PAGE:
This was made possible by using pre-fabricated components that were freely interchangeable across different shipyards and mathematical models, like linear programming, that allowed optimisation of men, materials and time to achieve these very ultra high rates of productivity.

Let us do the same with school!

There are 542 MPs in India and each gets Rs 5 crores (1 crore=10 million) under the MPLAD scheme each year for five years. That is Rs 25 crores. Let us keep apart Rs 20 crores from each MPs MPLAD fund and use it to build two new schools each constituency — this means 1000+ new schools in 5 years ! As an incentive for the MP, the school will be named after him or her. Now can that transform India radically?

Not quite. If funds could transform a country, then India would have become a paradise by now. The Union Budget presented in 2013 allocated Rs 20,000+ crores to primary education but no one really knows what happened to that money. What we need instead is a powerful management structure to turn this expenditure into a tangible physical asset. What are the components of such a structure?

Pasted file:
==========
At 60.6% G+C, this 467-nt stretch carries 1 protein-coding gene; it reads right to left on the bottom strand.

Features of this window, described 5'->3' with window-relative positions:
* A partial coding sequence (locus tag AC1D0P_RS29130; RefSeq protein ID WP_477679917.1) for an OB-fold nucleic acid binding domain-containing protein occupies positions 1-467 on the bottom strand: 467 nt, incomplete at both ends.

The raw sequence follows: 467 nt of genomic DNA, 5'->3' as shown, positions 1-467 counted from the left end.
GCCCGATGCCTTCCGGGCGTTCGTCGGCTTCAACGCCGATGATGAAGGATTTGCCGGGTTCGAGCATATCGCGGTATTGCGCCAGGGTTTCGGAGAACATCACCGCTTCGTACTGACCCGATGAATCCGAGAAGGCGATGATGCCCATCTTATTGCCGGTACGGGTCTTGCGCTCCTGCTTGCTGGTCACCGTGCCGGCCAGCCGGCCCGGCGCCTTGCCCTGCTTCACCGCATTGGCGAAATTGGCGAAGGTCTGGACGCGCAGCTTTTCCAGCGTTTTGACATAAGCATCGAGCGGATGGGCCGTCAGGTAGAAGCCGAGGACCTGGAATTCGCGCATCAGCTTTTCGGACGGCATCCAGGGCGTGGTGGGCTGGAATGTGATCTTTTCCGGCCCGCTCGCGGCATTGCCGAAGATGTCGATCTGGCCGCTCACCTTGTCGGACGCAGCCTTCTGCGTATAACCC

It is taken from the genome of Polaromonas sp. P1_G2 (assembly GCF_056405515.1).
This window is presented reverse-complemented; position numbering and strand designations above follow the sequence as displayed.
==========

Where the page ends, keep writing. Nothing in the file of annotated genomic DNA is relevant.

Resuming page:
A mechanism to identify vacant or government owned land in each constituency and acquire the same.

A standard design of a school — built with pre-fabricated components — that will initially accommodate 100 students in year 1 and scale up to 1000 students in 5 years and 5000 students in 10 years.

A partnership with at least three to five civil engineering / construction companies who will have pre-fabrication facilities in different parts of the country so that, after the initial gestation period, two “Liberty School”s can be inaugurated, somewhere in the country, by a Lok Sabha MP every three days !